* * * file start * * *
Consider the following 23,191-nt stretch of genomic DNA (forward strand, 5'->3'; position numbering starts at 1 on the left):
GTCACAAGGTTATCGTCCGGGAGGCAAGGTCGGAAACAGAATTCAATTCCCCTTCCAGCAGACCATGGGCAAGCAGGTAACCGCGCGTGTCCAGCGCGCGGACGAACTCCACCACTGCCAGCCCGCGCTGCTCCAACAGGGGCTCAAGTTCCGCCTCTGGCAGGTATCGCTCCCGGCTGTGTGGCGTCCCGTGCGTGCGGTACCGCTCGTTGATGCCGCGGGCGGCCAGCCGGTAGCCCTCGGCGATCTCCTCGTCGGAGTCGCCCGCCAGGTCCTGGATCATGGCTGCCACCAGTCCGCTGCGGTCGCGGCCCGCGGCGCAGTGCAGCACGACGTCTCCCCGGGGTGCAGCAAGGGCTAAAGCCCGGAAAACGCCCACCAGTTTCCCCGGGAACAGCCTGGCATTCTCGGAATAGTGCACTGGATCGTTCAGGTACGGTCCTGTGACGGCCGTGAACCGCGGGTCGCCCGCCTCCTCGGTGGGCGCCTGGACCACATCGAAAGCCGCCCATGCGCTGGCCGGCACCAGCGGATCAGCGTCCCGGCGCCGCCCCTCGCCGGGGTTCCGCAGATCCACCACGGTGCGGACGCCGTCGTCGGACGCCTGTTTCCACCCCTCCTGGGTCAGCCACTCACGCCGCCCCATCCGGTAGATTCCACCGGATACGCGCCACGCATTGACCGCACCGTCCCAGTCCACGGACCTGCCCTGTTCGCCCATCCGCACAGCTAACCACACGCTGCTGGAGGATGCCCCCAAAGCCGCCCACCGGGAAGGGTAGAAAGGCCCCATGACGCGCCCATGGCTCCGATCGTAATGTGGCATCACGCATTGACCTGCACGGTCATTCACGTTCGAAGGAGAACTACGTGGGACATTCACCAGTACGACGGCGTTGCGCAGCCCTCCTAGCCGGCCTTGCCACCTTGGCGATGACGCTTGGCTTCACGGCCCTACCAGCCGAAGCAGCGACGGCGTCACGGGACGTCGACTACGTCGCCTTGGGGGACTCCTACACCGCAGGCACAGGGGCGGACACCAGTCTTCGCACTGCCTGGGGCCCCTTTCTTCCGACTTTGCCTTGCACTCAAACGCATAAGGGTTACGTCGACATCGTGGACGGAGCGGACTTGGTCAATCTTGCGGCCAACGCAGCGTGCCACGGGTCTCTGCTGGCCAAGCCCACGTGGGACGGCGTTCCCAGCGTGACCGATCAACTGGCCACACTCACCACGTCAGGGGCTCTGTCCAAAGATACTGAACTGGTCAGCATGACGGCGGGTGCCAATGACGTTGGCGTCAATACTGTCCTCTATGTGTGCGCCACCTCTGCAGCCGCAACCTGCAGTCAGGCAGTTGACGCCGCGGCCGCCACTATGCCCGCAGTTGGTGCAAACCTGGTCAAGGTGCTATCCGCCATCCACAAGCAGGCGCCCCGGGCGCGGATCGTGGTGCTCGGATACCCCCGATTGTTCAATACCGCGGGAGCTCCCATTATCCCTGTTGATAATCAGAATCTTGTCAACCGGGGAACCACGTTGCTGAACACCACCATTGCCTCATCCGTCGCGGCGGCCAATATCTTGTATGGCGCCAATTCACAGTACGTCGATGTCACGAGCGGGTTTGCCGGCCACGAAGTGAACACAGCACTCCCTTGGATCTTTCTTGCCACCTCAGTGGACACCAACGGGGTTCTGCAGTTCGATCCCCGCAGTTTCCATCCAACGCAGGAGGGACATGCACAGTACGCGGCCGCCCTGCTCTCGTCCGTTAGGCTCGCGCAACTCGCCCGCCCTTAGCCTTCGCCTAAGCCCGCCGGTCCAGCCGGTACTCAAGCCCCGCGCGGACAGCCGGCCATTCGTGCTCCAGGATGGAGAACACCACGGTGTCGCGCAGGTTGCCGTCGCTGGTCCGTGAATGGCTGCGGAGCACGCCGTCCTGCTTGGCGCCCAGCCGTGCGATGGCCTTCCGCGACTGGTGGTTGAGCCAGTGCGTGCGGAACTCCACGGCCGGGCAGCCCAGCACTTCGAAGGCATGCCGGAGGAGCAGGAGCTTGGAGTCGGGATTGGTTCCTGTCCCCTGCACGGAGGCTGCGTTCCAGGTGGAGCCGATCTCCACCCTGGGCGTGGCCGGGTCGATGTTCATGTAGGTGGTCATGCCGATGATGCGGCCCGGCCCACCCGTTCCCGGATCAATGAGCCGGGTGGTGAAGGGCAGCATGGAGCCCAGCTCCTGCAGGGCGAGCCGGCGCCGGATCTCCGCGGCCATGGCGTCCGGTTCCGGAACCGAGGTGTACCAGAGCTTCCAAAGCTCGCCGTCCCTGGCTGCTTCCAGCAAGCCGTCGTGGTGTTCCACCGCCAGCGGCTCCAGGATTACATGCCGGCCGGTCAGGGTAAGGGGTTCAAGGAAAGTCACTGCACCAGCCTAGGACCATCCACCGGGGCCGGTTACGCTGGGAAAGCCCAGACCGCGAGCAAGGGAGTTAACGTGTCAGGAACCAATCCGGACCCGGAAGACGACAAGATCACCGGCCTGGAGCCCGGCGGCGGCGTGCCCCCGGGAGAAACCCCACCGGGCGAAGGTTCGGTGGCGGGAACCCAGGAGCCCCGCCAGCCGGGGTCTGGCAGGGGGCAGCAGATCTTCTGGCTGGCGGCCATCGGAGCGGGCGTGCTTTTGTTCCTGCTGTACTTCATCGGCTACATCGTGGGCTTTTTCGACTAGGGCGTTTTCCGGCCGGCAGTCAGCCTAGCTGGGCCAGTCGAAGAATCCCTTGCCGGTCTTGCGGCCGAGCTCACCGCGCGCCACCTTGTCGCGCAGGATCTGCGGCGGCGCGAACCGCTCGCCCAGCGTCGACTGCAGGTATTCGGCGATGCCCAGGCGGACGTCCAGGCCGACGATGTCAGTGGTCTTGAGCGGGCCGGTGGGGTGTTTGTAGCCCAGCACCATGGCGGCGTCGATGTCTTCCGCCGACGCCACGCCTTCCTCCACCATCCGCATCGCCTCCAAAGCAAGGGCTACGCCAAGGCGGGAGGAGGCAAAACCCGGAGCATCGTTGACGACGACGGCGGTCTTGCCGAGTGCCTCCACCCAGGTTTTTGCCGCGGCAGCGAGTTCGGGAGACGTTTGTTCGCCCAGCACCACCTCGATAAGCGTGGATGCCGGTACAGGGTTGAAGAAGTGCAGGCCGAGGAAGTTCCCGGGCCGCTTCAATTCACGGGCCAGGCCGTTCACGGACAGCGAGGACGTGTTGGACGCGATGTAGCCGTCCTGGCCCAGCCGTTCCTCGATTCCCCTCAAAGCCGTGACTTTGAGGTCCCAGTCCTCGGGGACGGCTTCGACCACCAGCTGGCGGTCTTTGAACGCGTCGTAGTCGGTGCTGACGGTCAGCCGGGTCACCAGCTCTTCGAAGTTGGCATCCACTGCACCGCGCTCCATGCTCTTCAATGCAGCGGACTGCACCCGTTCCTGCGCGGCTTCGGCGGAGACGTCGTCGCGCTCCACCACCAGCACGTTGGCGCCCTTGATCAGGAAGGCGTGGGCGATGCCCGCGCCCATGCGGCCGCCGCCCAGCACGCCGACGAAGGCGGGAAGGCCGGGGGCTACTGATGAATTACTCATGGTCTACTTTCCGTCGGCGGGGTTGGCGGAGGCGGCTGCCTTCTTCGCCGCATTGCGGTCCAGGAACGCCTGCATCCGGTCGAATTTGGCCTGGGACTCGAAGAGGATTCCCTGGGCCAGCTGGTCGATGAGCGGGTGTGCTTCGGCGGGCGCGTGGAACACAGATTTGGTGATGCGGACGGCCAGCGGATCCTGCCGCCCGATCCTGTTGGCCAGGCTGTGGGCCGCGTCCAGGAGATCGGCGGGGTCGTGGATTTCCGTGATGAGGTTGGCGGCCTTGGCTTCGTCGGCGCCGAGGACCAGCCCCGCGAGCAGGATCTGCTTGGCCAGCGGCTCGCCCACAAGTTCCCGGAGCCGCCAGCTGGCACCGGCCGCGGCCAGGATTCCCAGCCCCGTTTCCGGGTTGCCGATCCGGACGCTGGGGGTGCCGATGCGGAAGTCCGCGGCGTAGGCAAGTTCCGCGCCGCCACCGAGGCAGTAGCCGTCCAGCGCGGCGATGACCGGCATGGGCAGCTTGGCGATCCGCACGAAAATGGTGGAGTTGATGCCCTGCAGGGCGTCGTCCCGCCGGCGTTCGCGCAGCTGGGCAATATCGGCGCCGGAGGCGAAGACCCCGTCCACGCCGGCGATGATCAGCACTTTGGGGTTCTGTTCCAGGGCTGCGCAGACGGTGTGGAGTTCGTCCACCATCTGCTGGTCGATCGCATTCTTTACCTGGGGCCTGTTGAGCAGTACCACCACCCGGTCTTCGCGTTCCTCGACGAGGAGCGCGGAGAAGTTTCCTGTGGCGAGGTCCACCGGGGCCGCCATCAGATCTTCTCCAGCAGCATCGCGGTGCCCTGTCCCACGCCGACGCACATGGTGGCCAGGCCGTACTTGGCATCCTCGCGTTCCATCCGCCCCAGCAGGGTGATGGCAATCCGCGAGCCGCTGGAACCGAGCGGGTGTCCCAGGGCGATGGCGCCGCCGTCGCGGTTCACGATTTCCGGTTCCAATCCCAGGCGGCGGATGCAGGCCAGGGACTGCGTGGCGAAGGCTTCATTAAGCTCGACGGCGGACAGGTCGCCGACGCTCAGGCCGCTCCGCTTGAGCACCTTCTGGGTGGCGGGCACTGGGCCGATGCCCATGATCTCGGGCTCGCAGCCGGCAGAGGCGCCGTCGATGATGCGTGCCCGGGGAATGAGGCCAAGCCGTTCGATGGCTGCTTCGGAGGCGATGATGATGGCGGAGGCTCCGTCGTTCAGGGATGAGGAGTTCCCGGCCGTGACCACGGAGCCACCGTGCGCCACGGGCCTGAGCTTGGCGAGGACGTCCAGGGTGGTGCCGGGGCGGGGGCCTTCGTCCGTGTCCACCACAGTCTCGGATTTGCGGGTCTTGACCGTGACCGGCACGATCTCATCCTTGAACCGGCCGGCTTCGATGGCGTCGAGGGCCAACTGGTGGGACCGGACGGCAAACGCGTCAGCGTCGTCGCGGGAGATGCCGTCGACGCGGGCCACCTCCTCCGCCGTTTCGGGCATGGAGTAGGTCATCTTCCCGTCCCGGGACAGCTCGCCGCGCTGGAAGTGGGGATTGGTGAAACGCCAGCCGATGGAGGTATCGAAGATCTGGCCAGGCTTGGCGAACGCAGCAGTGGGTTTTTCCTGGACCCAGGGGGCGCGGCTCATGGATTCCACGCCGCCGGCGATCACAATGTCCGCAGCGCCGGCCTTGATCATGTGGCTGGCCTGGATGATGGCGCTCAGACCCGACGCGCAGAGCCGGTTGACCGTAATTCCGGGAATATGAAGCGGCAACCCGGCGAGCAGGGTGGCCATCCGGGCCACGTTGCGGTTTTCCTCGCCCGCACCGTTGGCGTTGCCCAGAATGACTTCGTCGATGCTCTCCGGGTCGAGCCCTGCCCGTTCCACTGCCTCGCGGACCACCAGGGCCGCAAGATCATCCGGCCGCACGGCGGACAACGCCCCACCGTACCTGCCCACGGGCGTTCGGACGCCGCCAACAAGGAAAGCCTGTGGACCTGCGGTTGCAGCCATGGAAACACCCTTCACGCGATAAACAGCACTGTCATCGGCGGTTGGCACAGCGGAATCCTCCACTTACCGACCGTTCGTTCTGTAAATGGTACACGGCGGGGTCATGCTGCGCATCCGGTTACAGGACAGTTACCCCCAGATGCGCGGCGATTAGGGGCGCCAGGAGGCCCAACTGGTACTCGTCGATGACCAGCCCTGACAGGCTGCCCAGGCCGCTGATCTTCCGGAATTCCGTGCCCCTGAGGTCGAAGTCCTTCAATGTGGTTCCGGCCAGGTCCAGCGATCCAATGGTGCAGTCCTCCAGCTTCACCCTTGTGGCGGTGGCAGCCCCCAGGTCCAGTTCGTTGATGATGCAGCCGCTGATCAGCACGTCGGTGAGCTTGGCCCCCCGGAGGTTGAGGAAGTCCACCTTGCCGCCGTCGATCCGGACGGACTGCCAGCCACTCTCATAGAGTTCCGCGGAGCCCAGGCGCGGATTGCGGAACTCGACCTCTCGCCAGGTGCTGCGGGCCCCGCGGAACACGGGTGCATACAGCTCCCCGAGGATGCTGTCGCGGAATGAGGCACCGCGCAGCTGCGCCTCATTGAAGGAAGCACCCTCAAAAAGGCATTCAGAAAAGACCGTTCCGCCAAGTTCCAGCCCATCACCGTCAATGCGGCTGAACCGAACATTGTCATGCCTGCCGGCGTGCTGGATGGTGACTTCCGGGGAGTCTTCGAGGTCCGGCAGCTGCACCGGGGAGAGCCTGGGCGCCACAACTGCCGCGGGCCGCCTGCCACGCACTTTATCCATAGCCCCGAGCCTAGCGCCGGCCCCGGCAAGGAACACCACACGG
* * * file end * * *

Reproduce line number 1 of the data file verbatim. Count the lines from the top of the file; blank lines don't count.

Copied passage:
Consider the following 23,191-nt stretch of genomic DNA (forward strand, 5'->3'; position numbering starts at 1 on the left):